Commons expected to approve back-to-work legislation to reopen Port of Montreal

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OTTAWA — The House of Commons was expected in the wee hours Thursday to approve legislation to put an end to a strike that has shut down one of Canada's busiest ports.

Operations at the Port of Montreal, through which millions of tonnes of goods flow, came to a halt after 1,150 dockworkers began a strike Monday morning.

Labour Minister Filomena Tassi said if the strike is allowed to drag on it would cost the economy $40 million to $100 million per week, directly threaten 19,000 other jobs and indirectly affect hundreds of thousands of jobs across the country.

And she said it's a matter of life and death because the strike has left essential medical supplies and pharmaceuticals sitting in shipping containers as the COVID-19 pandemic rages.

"I cannot impress upon you enough, this situation is dire," she said Wednesday in the Commons, where debate on the bill was expected to continue past midnight before finally being put to a vote.

"The supply chains are critical and we have to keep goods moving. And this is really a situation where, for the health and safety of Canadians and the economy, we must take this action."

Tassi said the back-to-work legislation is a last resort after more than two years of efforts to find a negotiated solution failed.

Workers at the port have been without a contract since December 2018 and started to refuse overtime and weekend work earlier this month.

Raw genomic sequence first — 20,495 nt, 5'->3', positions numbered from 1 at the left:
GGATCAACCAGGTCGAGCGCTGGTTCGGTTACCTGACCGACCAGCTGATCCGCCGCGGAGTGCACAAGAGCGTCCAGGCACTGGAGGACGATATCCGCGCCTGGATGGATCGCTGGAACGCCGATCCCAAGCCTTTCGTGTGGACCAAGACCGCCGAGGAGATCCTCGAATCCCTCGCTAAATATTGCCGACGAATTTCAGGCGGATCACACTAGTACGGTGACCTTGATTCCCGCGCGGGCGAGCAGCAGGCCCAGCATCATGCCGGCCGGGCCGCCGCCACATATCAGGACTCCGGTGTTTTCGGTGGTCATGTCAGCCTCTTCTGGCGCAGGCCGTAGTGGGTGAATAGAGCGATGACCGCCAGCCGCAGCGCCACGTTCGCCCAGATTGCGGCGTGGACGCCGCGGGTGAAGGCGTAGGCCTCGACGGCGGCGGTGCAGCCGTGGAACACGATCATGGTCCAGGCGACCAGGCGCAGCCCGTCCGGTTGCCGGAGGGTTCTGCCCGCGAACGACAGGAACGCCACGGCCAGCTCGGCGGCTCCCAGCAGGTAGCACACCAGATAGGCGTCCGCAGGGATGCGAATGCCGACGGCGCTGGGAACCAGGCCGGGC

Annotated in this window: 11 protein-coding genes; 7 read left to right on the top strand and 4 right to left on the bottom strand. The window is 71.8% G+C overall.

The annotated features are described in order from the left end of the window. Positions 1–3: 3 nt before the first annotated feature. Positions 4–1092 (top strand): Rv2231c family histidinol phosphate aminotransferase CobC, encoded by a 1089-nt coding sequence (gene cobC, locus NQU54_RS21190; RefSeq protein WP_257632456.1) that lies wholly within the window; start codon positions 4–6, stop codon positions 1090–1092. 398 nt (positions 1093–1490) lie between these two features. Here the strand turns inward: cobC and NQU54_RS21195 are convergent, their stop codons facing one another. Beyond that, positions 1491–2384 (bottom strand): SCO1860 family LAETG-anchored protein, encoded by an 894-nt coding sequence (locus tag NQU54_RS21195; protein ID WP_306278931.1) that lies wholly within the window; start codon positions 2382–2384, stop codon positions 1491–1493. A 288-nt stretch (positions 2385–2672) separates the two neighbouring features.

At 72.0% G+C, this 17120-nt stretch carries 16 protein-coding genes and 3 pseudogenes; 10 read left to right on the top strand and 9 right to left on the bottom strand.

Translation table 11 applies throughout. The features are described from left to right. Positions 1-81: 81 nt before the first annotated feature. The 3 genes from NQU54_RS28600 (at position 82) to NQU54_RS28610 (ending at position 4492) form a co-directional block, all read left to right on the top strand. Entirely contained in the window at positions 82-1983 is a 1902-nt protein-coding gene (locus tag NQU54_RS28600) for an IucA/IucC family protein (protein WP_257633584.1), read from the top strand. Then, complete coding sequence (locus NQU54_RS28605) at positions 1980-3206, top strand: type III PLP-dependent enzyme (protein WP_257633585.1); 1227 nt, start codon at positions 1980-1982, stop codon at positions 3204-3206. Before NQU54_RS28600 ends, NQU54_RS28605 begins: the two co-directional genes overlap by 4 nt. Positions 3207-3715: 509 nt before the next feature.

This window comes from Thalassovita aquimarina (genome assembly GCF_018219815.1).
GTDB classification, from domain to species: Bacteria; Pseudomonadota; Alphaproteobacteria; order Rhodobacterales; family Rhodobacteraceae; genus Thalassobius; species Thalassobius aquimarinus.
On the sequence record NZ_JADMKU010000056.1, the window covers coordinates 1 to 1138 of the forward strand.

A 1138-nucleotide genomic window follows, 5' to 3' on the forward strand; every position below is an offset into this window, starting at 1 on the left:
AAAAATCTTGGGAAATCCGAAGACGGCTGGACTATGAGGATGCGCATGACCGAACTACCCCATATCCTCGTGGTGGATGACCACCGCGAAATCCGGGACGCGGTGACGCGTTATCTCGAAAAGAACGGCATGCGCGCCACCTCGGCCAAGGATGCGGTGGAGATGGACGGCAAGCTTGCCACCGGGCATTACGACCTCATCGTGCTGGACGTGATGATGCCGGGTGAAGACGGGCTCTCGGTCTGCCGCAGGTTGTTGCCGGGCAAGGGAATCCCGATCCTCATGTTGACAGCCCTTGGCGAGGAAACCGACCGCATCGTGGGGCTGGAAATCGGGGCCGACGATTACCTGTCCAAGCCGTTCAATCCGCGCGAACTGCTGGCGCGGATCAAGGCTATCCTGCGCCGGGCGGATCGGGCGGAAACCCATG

The union previously held a 10-day strike in August.

The Canadian Union of Public Employees, which represents the dockworkers, said the current dispute was sparked by their employer, the Maritime Employers Association, imposing extended workday hours without consulting workers.

Bloc Québécois Leader Yves-Francois Blanchet said the strike could be called off immediately if the federal government ordered the employers association to cancel the work schedule changes.

"Take your damn phone, call them," he said.

NDP Leader Jagmeet Singh said the bill undermines the right to collective bargaining and will do long-term damage to relations between dockworkers and their employer that will cause tensions down the road.

The government has also been criticized by the Conservatives for not doing enough to avert the strike. But leader Erin O'Toole has said his party will support the legislation because of the potential damage a prolonged strike could cause Canada's economy.

Manitoba Conservative MP Dan Mazier said he was "devastated" that government inaction had led to the strike. Nevertheless, he said putting an end to it is necessary to give assurance to farmers that they'll receive needed shipments of seeds and fertilizer as they start planting their crops.

"I am standing up for jobs, I'm standing up for our economy and I'm standing up for my country," he told the Commons.

Conservatives abstained Wednesday on a vote to impose closure on debate over a motion setting out the procedural steps for fast-tracking the back-to-work bill.

That allowed the closure motion to pass by a vote of 152-58, paving the way for hours of debate on the procedural motion and, eventually, on the bill itself.

The Senate, which is currently adjourned, has been recalled to deal with the bill on Friday.

The legislation would require dockworkers to return to work immediately after the bill receives royal assent.

It would extend their previous collective agreement until a new one is negotiated and prohibit any strikes or lockouts in the meantime. If negotiations fail again, the bill would impose a mediator-arbitrator on both parties

This report by The Canadian Press was first published April 28, 2021.

Joan Bryden, The Canadian Press